R. T. TIEDJE, Plaintiff and Appellant, v. ALUMINUM TAPER MILLING CO., Inc., a corporation, and M. R. Peppard, Jr., Defendants and Respondents.*
Appeal from judgment after sustaining demurrers to third amended complaint without leave to amend. The demurrers were interposed by defendant corporation and defendant Peppard; they were general and special. Appellant makes no complaint about the court's action upon the special demurrers. Counsel say in their reply brief: ‘The sole question before this Court is whether or not plaintiff's Third Amended Complaint states a cause of action. If it does not, then the demurrer was properly sustained, but the appellant believes that he stated a cause of action in each of the three counts of said complaint.’
Though the complaint contains three causes of action, they show on their face that they involve the same facts and are merely separate attempts to accomplish the recovery of certain corporate stock sold by plaintiff to the issuing corporation, which purchased in violation of Corporations Code, sections 1705–1708. The first count sounds in declaratory relief, the second is quiet title and the third seeks to avoid the stock sale on the ground it was illegal and void. Upon oral argument appellant's attorney stated that all counts are based upon the same facts. They are to be treated as one. Stephan v. Obersmith, 48 Cal.App.2d 199, 202, 119 P.2d 388; Ephraim v. Metropolitan Trust Co., 28 Cal.2d 824, 833, 172 P.2d 501.
Appellant's attorneys plant his case squarely upon a violation of law. The opening brief says: ‘Plaintiff submits that he stated clearly and succinctly the controversy that exists. It is based upon definite statutes prohibitive to the purchase by a corporation of its stock without meeting the requirements as provided by the Corporations Code. (Corp.Code, Secs. 1705, 1706, 1707.)’ ‘The sale of said stock was contrary to Sections 1705 et seq. of the Corporations Code of California, and was not made in accordance with the permissive sections of the Corporations Code of California; all of which as stated above was unknown to the appellant.’ Counsel also assert that plaintiff is entitled to reversal for the purpose of obtaining a declaratory judgment even though it be adverse to plaintiff. Examination of these contentions will dispose of the entire case without the necessity of considering numerous points raised by respondents.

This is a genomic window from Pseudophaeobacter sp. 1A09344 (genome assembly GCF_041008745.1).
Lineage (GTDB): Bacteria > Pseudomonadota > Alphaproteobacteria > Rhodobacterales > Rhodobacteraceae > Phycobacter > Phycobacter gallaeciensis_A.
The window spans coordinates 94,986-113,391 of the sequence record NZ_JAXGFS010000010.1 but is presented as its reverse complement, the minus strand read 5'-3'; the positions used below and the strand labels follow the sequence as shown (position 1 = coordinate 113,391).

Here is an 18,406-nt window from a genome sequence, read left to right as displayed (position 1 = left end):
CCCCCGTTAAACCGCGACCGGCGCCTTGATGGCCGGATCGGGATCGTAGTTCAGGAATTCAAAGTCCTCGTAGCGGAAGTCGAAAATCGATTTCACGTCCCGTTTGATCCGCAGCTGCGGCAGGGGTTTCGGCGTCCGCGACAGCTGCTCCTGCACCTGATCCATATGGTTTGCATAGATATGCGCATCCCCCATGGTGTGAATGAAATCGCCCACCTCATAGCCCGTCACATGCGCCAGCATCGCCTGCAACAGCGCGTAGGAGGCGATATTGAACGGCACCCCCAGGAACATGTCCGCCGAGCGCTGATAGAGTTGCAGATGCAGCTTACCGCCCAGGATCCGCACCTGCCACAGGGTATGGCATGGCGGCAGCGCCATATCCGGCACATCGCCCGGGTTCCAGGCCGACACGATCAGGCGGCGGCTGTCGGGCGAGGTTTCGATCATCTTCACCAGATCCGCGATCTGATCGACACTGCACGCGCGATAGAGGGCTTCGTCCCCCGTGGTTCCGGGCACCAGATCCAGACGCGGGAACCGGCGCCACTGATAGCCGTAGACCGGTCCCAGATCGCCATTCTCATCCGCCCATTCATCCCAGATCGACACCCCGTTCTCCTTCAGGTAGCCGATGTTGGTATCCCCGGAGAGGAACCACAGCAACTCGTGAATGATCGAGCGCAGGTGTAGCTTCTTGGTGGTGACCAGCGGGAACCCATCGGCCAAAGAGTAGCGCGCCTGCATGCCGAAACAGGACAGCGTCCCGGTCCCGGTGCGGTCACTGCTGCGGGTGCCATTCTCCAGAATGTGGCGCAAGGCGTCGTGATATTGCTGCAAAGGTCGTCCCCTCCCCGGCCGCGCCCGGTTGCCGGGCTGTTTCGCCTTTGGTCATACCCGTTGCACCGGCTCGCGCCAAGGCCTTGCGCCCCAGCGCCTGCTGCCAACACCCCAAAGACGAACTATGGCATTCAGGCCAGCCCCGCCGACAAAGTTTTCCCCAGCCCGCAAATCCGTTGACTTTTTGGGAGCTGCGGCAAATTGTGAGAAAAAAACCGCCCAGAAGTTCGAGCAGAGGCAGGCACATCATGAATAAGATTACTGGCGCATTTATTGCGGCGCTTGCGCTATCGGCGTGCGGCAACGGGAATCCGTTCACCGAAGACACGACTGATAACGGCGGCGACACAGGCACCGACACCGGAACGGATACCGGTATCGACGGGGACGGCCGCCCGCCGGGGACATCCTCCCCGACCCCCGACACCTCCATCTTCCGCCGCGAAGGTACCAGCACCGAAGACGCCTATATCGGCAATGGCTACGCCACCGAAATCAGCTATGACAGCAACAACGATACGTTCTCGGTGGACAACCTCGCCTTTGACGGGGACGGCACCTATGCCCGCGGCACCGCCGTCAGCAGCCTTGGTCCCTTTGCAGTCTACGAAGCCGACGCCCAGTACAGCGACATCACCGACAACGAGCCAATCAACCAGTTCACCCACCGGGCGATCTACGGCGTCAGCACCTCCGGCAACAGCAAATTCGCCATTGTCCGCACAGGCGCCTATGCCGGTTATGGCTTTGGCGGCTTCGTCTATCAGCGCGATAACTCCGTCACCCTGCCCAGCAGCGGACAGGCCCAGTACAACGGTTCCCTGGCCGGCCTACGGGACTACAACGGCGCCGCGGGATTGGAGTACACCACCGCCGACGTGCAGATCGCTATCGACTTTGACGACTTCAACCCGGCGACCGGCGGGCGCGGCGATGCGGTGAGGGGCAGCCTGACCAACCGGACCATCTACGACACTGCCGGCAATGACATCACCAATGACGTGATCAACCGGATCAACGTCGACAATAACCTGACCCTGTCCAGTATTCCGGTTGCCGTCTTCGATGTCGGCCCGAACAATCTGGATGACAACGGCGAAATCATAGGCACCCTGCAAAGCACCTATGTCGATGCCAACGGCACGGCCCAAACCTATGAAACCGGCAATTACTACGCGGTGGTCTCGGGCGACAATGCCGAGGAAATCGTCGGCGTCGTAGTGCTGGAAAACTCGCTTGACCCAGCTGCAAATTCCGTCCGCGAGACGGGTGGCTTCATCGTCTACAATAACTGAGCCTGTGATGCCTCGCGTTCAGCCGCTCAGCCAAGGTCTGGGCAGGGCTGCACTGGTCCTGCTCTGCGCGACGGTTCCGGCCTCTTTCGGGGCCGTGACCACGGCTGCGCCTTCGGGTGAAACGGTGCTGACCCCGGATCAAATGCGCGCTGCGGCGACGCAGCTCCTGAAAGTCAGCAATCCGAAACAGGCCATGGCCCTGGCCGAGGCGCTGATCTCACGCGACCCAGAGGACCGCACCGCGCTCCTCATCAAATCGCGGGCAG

The complaint alleges that defendant Aluminum Taper Milling Co., Inc., is a California corporation and plaintiff was the owner of 2,500 shares of its stock; on September 30, 1953, he agreed with the corporation to sell his shares to it for $25,000, plus an Oldsmobile automobile which they valued at $4,000; there was no other consideration; plaintiff received the money and automobile and delivered the stock on that day, September 30, 1953; the corporation is in possession of same and claims to own it; ‘the said purported contract of purchase by said defendant corporation of the aforesaid shares owned by plaintiff was contrary to Section 1705 et seq. of the Corporation Code of California, and therefore was and is illegal and a nullity, and plaintiff submits that his assignment and delivery of the certificate of said shares was illegal and void, being prohibited by statute.’ It is further alleged that these shares were purchased with capital assets and from stated capital, not out of earned surplus or surplus resulting from reduction of stated capital; that the purchase was not made to collect or compromise a debt, claim or controversy with plaintiff, or to eliminate fractional shares, or to redeem shares subject to redemption, or to purchase at fair market value plaintiff's shares by reason of any dissent from proposed corporate action; nor under any agreement with an employee reserving to the corporation an option to purchase his shares; ‘nor under any permissive act under Sections 1706 and 1707 of the Corporation Code of California; that plaintiff did not know that the said defendant corporation at the time he entered into said purported agreement, was not purchasing the said stock out of earned surplus, but that it was, on the contrary, purchasing the said shares in violation of the express provisions of the Corporation Code as stated hereinabove.’ It is also averred: ‘That plaintiff claims that said agreement is void and a nullity for the reason aforesaid that it is contrary and in violation of Section 1705 of the Corporation Code of California and not coming within the exceptions of Sections 1706 and 1707 of said Code nor of any other permissive legislation.’ The fact of an existing controversy is then set forth: ‘[T]hat plaintiff claims that said purported agreement is a nullity for the reason that it is contrary to the express provisions of the sections of the Corporation Code of California and prohibited as hereinabove enumerated and because of the matters and circumstances set forth hereinabove, all of which defendants dispute.’ The complaint prays for declaratory relief, decree quieting title, and for restoration of possession of the shares upon condition that plaintiff return the sum paid him for the stock with appropriate interest thereon; also for general relief.